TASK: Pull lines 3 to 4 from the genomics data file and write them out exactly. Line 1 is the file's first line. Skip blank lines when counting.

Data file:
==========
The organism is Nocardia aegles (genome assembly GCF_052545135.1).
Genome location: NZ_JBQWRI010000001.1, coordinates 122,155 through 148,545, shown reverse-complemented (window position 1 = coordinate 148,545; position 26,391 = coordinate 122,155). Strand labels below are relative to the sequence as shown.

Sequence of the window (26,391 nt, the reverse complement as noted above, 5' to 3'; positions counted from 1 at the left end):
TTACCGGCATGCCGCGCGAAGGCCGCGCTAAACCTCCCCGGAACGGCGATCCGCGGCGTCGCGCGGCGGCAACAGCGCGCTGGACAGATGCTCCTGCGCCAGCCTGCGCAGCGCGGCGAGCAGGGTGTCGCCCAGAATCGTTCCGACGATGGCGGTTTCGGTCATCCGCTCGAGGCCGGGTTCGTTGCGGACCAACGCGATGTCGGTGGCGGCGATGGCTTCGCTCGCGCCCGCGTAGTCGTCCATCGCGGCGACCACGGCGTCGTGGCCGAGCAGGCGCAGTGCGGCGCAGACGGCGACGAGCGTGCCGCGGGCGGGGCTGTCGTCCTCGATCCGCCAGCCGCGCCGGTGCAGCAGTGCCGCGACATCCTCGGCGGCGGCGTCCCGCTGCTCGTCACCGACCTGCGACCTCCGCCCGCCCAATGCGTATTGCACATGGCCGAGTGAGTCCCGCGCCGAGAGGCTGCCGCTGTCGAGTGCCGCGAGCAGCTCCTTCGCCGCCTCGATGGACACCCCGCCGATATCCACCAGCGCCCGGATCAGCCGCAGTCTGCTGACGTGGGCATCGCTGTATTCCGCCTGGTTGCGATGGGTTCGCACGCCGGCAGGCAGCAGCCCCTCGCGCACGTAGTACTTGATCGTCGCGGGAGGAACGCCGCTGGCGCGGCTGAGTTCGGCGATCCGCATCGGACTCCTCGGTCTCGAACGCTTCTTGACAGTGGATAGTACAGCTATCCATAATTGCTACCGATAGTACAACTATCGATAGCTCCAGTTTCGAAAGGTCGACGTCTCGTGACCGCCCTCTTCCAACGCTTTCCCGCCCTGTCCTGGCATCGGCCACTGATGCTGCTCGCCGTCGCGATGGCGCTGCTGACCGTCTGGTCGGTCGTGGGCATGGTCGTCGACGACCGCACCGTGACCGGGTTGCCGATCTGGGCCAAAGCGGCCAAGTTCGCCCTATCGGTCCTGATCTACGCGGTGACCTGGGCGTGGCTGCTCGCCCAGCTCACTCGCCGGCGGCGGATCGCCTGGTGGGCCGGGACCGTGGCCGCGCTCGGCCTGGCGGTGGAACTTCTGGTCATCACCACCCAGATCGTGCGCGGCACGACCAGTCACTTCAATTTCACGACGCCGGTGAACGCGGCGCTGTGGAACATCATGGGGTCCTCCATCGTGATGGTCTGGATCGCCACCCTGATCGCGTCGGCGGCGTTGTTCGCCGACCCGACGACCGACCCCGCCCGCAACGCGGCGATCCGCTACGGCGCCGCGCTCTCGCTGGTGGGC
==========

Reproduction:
Sequence of the window (26,391 nt, the reverse complement as noted above, 5' to 3'; positions counted from 1 at the left end):
TTACCGGCATGCCGCGCGAAGGCCGCGCTAAACCTCCCCGGAACGGCGATCCGCGGCGTCGCGCGGCGGCAACAGCGCGCTGGACAGATGCTCCTGCGCCAGCCTGCGCAGCGCGGCGAGCAGGGTGTCGCCCAGAATCGTTCCGACGATGGCGGTTTCGGTCATCCGCTCGAGGCCGGGTTCGTTGCGGACCAACGCGATGTCGGTGGCGGCGATGGCTTCGCTCGCGCCCGCGTAGTCGTCCATCGCGGCGACCACGGCGTCGTGGCCGAGCAGGCGCAGTGCGGCGCAGACGGCGACGAGCGTGCCGCGGGCGGGGCTGTCGTCCTCGATCCGCCAGCCGCGCCGGTGCAGCAGTGCCGCGACATCCTCGGCGGCGGCGTCCCGCTGCTCGTCACCGACCTGCGACCTCCGCCCGCCCAATGCGTATTGCACATGGCCGAGTGAGTCCCGCGCCGAGAGGCTGCCGCTGTCGAGTGCCGCGAGCAGCTCCTTCGCCGCCTCGATGGACACCCCGCCGATATCCACCAGCGCCCGGATCAGCCGCAGTCTGCTGACGTGGGCATCGCTGTATTCCGCCTGGTTGCGATGGGTTCGCACGCCGGCAGGCAGCAGCCCCTCGCGCACGTAGTACTTGATCGTCGCGGGAGGAACGCCGCTGGCGCGGCTGAGTTCGGCGATCCGCATCGGACTCCTCGGTCTCGAACGCTTCTTGACAGTGGATAGTACAGCTATCCATAATTGCTACCGATAGTACAACTATCGATAGCTCCAGTTTCGAAAGGTCGACGTCTCGTGACCGCCCTCTTCCAACGCTTTCCCGCCCTGTCCTGGCATCGGCCACTGATGCTGCTCGCCGTCGCGATGGCGCTGCTGACCGTCTGGTCGGTCGTGGGCATGGTCGTCGACGACCGCACCGTGACCGGGTTGCCGATCTGGGCCAAAGCGGCCAAGTTCGCCCTATCGGTCCTGATCTACGCGGTGACCTGGGCGTGGCTGCTCGCCCAGCTCACTCGCCGGCGGCGGATCGCCTGGTGGGCCGGGACCGTGGCCGCGCTCGGCCTGGCGGTGGAACTTCTGGTCATCACCACCCAGATCGTGCGCGGCACGACCAGTCACTTCAATTTCACGACGCCGGTGAACGCGGCGCTGTGGAACATCATGGGGTCCTCCATCGTGATGGTCTGGATCGCCACCCTGATCGCGTCGGCGGCGTTGTTCGCCGACCCGACGACCGACCCCGCCCGCAACGCGGCGATCCGCTACGGCGCCGCGCTCTCGCTGGTGGGC